Oct 20, 2009

The Noömanagement Crisis

   That information is power or that the media are the space where that power is decided is not news. What is new, however, is the increasingly near-“perfect” information that can be transmitted and accessed by virtually anyone (at least in theory), unquestionably giving power to those with the ability and shrewdness to manage these flows to serve their interests, be it states, companies, civil society groups, or insurgent movements. What they have to do is just to overwhelm the “info market” with the right information, which will then transform into their desired result (propaganda, advertising, public relations, strategic communication, etc…). As Castells put it, “What does not exist in the media, does not exist in the public mind.” So they key is to put the “right” image in the public mind. But that image has to live up to its promises, even if partially.

   As all of this week’s readings pointed out, the new media are changing the structures of information flows, robbing the formerly powerful players of their ability to shape public opinion, and making the latter more malleable and susceptible to “counter-power” influence. This is not necessarily bad, but can be used to serve many not-so-friendly goals, too, as the success of various insurgent movements has come to prove. Networks such as Al Qaeda or Hizballah have utilized new media and the communication space not only for achieving financial sustainability and waging their war of ideas (which are among the key components of Mary Kaldor’s “New War” model), but also for achieving legitimacy outside of their own local communities. They have successfully created a new set of goals and ethics – be it the fight against a hostile foreign nation state (US or Israel, in these cases), or the provision of local support networks vital for the day-to-day survival of the local population due to the total absence of functional societal or state institutions (Qandahar or Southern Lebanon) – and have proved to be consistent in matching their deeds with their promises.

(Although the cartoon makes a "somewhat" different argument, it's still one of my all-time favorites! Courtesy of Cox & Forkum)

   Despite the increasing prominence of non-state actors, the nation state has not lost its status completely – yet – as many states are still attempting to manage the information flows so as to contain the “counter-power” influence over state objectives. Prominent examples of such attempts, to name just a few: the American efforts to embed reporters within military units in Afghanistan or Iraq; Russia (or Georgia and NATO, for that matter) flooding the international media with biased reports on the war in South Ossetia in August 2008; the desperate attempts by the Islamic Republic of Iran to control the web-space in the post-election debacle this June. And when these attempts fail, all the state can do is finding a clearly identified scapegoat to blame: Al Jazeera, NATO, or "The Great Satan."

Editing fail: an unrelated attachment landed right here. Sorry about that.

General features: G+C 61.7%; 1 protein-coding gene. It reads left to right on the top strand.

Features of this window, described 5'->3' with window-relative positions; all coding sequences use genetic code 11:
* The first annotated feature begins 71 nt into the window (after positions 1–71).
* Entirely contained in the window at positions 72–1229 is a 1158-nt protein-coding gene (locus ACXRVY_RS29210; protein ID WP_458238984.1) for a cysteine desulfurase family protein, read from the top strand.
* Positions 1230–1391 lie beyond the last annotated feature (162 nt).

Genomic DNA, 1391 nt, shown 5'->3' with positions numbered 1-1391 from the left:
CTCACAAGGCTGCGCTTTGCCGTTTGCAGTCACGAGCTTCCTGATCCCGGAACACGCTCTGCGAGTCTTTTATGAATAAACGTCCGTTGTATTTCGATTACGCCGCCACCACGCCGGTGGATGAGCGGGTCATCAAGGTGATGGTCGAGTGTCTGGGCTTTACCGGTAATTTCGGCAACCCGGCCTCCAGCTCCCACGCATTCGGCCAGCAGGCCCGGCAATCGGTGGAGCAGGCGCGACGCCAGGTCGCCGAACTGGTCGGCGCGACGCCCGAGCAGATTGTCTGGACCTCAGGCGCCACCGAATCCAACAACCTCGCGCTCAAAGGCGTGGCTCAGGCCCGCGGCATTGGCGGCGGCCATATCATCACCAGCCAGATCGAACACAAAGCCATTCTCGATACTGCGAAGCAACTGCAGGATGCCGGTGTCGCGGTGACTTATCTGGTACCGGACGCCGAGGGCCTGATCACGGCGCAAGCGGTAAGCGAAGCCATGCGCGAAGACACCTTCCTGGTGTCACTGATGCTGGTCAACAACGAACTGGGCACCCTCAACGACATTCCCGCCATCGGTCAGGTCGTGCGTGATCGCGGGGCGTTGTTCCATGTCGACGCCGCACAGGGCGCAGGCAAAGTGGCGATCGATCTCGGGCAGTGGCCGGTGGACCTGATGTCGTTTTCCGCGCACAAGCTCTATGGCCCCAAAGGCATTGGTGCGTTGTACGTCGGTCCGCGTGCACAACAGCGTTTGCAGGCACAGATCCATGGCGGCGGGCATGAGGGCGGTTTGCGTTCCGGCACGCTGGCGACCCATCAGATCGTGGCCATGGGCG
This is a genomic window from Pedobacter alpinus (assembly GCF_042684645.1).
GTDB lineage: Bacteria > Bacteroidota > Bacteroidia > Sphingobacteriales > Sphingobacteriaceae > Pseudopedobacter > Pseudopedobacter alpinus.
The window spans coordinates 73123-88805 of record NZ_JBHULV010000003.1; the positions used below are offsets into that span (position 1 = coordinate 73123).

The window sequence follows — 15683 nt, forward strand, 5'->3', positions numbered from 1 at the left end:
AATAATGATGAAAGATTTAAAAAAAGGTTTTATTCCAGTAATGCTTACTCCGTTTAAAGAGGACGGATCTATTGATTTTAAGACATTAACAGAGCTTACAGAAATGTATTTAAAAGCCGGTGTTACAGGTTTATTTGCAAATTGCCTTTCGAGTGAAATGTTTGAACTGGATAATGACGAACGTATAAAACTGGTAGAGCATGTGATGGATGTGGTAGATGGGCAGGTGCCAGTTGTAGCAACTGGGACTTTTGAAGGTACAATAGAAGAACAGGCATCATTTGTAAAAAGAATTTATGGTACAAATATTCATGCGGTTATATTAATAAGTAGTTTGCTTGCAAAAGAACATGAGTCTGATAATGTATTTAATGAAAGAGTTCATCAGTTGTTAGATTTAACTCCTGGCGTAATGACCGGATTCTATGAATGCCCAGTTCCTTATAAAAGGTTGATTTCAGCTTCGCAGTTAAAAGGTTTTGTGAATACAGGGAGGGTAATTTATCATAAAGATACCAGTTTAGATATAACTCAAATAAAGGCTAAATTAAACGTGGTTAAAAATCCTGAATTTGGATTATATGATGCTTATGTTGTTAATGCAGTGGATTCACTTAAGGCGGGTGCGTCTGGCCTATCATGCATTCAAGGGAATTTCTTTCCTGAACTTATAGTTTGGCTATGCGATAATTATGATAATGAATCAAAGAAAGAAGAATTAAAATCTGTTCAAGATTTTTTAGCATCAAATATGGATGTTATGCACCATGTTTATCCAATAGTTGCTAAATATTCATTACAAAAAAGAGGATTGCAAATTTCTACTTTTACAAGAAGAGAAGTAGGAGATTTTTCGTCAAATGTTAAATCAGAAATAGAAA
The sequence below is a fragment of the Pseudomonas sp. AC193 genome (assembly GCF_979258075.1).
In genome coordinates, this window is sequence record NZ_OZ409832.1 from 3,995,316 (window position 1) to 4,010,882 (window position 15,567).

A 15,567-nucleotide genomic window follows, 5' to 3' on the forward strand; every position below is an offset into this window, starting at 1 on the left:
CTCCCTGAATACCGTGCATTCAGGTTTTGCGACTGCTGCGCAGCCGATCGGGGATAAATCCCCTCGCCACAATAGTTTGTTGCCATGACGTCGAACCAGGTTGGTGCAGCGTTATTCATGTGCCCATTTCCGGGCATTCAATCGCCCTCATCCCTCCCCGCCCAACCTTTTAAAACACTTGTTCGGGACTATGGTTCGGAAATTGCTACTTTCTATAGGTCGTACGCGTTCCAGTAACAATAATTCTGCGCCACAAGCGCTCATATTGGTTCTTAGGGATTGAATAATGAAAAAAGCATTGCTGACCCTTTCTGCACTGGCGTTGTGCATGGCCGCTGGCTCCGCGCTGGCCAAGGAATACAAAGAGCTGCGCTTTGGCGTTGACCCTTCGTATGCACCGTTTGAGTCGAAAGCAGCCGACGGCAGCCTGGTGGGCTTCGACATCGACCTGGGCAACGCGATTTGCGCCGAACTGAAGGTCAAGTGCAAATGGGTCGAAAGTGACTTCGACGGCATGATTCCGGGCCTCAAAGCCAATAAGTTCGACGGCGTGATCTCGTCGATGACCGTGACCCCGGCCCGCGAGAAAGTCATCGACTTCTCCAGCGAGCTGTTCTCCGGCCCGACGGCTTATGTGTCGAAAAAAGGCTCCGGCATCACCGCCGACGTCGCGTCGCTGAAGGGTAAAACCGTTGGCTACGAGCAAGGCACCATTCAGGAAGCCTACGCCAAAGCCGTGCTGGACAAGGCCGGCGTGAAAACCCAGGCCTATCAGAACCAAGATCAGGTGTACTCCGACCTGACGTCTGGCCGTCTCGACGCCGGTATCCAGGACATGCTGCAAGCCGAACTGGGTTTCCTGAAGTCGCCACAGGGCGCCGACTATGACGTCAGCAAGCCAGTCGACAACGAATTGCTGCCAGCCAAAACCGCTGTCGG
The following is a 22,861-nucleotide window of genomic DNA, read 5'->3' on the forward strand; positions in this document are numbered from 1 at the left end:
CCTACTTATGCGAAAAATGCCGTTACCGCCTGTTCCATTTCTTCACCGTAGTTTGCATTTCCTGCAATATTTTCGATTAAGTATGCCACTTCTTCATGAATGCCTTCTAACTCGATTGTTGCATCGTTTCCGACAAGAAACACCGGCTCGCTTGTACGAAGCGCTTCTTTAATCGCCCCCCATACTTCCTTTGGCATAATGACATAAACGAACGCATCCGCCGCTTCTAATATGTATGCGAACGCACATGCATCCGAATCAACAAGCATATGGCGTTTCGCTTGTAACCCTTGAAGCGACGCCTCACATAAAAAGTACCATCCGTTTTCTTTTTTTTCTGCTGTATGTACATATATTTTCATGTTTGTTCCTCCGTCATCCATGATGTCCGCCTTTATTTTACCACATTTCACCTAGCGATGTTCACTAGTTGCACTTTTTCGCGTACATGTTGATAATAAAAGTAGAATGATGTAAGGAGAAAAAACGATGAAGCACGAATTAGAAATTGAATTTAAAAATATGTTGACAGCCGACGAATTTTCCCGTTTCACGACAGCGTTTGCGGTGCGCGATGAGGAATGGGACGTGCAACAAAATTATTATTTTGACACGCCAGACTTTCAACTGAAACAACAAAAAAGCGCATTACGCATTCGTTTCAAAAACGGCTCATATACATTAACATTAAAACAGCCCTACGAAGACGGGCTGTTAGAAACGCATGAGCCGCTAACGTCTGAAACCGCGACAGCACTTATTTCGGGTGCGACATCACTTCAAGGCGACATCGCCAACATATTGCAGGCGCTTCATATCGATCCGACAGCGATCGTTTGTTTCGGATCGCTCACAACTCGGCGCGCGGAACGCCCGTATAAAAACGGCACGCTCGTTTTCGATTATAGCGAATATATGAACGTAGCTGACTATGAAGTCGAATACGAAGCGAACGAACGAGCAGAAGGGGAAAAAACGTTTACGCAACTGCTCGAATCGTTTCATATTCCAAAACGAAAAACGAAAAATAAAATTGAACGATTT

As it has become increasingly obvious, addressing Noöpolitik with Realpolitik has not only NOT been successful, but has further discredited the attempts of the state to maintain legitimacy. To use the America example – after the alleged “win” in the Cold War, the US simply stopped its efforts in maintaining its international image, and even the eight years of “War of Ideas” have not brought it back to senses. Just as it is currently being discussed - openly - despite all the fluffy names, such as “public diplomacy” or “strategic communication,” effective coordination is nonexistent and the government has no clue as to what is REALLY being done, how to gauge the efforts and their success, or how to manage them more efficiently.

   The incumbent “powers” in the international sphere will need to adapt if they want to survive; otherwise, the increasing number and influence of the global “counter-powers” will deem them irrelevant in the Noosphere age. Arquilla and Ronfeld say that this would require rebalancing of relations among state, market, and civil-society actors. But then, why not match the rhetoric with deeds, for starters?

1 comment:

  1. Hmm indeed the modern networks do provide information, support funds and recruits. However, they provide something more-they provide legitimacy. If as you mentioned people are fed daily with reports for this and that, slowly the news become reality and as most people will argue, listeners/viewers LOVE "true"stories and "unedited" reports. Through the networks, being virtual or palpable, the engaged sides gain legitimacy through popularizing their efforts. While the taleban fighters are presented like terrorist on the official media mediums, in reality they are lifesavers in certain regions where they provide food and shelter for the people. Questionable as their intents are still thanks to certain media they are shown as a group that actually cares for people and through that network, they gain legitimacy, at least in the eyes of those who are neglected by everybody else. As for the official state censoring-it is inevitable and I think you will agree, just because it is the right thing to do. You have to put aside the usual democratic argument of free speech and the rest, just because in order to sustain a state and make it flourish you have to have control over the population. There is no such thing as unbiased/free media. Oh and one more thing-have you ever considered the possibility of the non-state actors actually pursuing a policy that has been "suggested" to them?